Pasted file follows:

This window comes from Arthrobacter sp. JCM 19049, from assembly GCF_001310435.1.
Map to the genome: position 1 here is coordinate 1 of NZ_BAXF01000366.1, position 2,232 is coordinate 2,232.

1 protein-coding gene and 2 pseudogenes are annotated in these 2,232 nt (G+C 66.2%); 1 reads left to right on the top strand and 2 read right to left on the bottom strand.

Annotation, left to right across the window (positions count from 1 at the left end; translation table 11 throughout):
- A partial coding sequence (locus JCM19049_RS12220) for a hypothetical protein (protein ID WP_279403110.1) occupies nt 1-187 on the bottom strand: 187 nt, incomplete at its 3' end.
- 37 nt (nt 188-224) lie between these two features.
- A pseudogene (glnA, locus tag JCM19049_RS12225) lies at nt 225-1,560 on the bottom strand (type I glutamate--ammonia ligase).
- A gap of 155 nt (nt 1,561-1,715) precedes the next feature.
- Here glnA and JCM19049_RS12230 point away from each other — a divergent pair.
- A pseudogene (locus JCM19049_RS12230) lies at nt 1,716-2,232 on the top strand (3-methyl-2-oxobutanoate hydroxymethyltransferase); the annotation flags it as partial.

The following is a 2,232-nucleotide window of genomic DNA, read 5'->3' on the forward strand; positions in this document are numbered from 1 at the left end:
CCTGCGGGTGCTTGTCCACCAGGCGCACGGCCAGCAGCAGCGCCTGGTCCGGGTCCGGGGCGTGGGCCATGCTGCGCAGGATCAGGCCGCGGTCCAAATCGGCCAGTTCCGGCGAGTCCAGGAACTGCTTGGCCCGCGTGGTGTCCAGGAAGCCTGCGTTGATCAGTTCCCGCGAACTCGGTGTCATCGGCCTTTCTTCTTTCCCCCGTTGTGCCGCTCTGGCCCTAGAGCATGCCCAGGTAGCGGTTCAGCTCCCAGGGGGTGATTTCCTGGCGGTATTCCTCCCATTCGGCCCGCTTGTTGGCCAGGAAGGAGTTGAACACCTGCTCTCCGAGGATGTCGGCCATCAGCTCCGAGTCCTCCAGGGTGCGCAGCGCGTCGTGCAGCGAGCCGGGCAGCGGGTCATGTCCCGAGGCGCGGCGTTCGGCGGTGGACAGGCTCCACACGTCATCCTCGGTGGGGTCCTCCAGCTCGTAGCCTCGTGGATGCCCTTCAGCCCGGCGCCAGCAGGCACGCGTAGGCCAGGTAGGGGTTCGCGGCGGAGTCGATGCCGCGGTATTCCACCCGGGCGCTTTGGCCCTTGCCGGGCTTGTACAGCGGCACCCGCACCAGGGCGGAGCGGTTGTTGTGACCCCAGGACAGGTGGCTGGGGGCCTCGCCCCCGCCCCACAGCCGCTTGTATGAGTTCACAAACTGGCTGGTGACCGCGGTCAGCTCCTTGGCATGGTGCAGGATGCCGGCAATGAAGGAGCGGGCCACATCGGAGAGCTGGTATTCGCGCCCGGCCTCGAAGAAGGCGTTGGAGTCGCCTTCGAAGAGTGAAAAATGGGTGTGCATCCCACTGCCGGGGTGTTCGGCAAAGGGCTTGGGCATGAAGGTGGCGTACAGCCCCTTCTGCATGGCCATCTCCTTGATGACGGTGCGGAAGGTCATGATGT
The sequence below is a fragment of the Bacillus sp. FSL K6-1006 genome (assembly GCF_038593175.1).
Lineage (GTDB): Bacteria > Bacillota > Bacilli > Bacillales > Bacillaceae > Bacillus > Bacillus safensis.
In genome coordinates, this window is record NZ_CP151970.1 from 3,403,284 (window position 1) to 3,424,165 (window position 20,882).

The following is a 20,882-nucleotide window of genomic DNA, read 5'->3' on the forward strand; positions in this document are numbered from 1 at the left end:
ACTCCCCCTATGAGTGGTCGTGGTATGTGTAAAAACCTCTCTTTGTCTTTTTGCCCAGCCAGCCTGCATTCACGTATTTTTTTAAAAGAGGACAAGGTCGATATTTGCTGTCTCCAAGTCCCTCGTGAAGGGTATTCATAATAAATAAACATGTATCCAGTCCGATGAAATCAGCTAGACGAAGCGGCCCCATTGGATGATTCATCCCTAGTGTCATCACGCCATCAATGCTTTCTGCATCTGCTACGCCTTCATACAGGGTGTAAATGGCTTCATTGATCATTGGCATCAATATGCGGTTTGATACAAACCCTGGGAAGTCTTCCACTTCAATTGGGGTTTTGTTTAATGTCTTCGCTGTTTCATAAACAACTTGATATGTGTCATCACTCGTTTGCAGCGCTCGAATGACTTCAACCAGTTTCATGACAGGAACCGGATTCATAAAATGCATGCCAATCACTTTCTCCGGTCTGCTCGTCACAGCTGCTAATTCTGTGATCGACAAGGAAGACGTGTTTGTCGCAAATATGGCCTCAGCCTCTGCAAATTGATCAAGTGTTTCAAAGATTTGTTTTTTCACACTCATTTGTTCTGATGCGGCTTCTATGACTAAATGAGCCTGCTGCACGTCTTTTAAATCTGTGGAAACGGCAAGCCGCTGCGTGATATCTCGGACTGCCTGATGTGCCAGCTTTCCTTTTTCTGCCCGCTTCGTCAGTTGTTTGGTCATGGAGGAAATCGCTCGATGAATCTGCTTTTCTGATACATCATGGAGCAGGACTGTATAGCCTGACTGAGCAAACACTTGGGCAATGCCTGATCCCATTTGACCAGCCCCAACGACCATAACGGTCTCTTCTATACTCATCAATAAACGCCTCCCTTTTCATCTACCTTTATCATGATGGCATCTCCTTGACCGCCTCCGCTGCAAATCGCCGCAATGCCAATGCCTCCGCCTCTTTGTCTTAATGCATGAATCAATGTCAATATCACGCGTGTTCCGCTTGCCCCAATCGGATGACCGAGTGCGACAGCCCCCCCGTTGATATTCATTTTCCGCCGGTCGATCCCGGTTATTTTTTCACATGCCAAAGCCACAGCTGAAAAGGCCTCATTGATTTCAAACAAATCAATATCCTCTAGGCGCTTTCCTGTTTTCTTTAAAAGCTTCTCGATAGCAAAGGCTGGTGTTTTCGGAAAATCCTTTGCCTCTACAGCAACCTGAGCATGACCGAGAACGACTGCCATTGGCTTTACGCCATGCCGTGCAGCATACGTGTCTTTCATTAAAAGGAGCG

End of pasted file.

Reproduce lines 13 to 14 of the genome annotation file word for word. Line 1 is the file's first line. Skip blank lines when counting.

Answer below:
The sequence below is a fragment of the Bacillus sp. FSL K6-1006 genome (assembly GCF_038593175.1).
Lineage (GTDB): Bacteria > Bacillota > Bacilli > Bacillales > Bacillaceae > Bacillus > Bacillus safensis.